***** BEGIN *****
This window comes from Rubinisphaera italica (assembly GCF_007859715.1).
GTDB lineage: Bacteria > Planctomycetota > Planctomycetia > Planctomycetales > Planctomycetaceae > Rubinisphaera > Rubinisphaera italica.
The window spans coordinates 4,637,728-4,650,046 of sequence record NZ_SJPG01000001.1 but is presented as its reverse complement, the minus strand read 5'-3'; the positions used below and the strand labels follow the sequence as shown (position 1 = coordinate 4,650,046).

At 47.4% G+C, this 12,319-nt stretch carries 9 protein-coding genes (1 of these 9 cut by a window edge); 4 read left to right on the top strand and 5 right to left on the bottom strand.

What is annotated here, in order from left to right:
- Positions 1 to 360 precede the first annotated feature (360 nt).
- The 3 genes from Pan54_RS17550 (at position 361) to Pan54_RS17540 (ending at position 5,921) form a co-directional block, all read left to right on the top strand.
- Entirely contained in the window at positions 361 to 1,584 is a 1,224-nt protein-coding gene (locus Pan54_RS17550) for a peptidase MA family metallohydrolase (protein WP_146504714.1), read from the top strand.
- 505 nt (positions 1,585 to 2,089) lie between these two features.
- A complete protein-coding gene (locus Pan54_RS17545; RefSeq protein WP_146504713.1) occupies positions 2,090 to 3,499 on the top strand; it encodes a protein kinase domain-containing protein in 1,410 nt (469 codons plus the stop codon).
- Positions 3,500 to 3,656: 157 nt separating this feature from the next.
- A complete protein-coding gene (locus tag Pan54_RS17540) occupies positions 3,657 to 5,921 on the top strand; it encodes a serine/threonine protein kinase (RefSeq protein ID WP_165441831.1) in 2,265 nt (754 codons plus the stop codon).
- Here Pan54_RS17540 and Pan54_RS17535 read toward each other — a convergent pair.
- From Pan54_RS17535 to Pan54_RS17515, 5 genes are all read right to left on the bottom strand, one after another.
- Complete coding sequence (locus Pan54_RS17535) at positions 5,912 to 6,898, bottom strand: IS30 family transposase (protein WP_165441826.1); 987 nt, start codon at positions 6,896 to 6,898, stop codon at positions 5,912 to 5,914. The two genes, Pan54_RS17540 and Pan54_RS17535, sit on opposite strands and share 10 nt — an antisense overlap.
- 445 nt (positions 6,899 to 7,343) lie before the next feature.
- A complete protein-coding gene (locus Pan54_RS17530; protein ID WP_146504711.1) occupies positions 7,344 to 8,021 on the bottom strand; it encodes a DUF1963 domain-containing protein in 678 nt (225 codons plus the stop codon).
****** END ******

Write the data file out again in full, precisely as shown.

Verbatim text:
This window comes from Rubinisphaera italica (assembly GCF_007859715.1).
GTDB lineage: Bacteria > Planctomycetota > Planctomycetia > Planctomycetales > Planctomycetaceae > Rubinisphaera > Rubinisphaera italica.
The window spans coordinates 4,637,728-4,650,046 of sequence record NZ_SJPG01000001.1 but is presented as its reverse complement, the minus strand read 5'-3'; the positions used below and the strand labels follow the sequence as shown (position 1 = coordinate 4,650,046).

At 47.4% G+C, this 12,319-nt stretch carries 9 protein-coding genes (1 of these 9 cut by a window edge); 4 read left to right on the top strand and 5 right to left on the bottom strand.

What is annotated here, in order from left to right:
- Positions 1 to 360 precede the first annotated feature (360 nt).
- The 3 genes from Pan54_RS17550 (at position 361) to Pan54_RS17540 (ending at position 5,921) form a co-directional block, all read left to right on the top strand.
- Entirely contained in the window at positions 361 to 1,584 is a 1,224-nt protein-coding gene (locus Pan54_RS17550) for a peptidase MA family metallohydrolase (protein WP_146504714.1), read from the top strand.
- 505 nt (positions 1,585 to 2,089) lie between these two features.
- A complete protein-coding gene (locus Pan54_RS17545; RefSeq protein WP_146504713.1) occupies positions 2,090 to 3,499 on the top strand; it encodes a protein kinase domain-containing protein in 1,410 nt (469 codons plus the stop codon).
- Positions 3,500 to 3,656: 157 nt separating this feature from the next.
- A complete protein-coding gene (locus tag Pan54_RS17540) occupies positions 3,657 to 5,921 on the top strand; it encodes a serine/threonine protein kinase (RefSeq protein ID WP_165441831.1) in 2,265 nt (754 codons plus the stop codon).
- Here Pan54_RS17540 and Pan54_RS17535 read toward each other — a convergent pair.
- From Pan54_RS17535 to Pan54_RS17515, 5 genes are all read right to left on the bottom strand, one after another.
- Complete coding sequence (locus Pan54_RS17535) at positions 5,912 to 6,898, bottom strand: IS30 family transposase (protein WP_165441826.1); 987 nt, start codon at positions 6,896 to 6,898, stop codon at positions 5,912 to 5,914. The two genes, Pan54_RS17540 and Pan54_RS17535, sit on opposite strands and share 10 nt — an antisense overlap.
- 445 nt (positions 6,899 to 7,343) lie before the next feature.
- A complete protein-coding gene (locus Pan54_RS17530; protein ID WP_146504711.1) occupies positions 7,344 to 8,021 on the bottom strand; it encodes a DUF1963 domain-containing protein in 678 nt (225 codons plus the stop codon).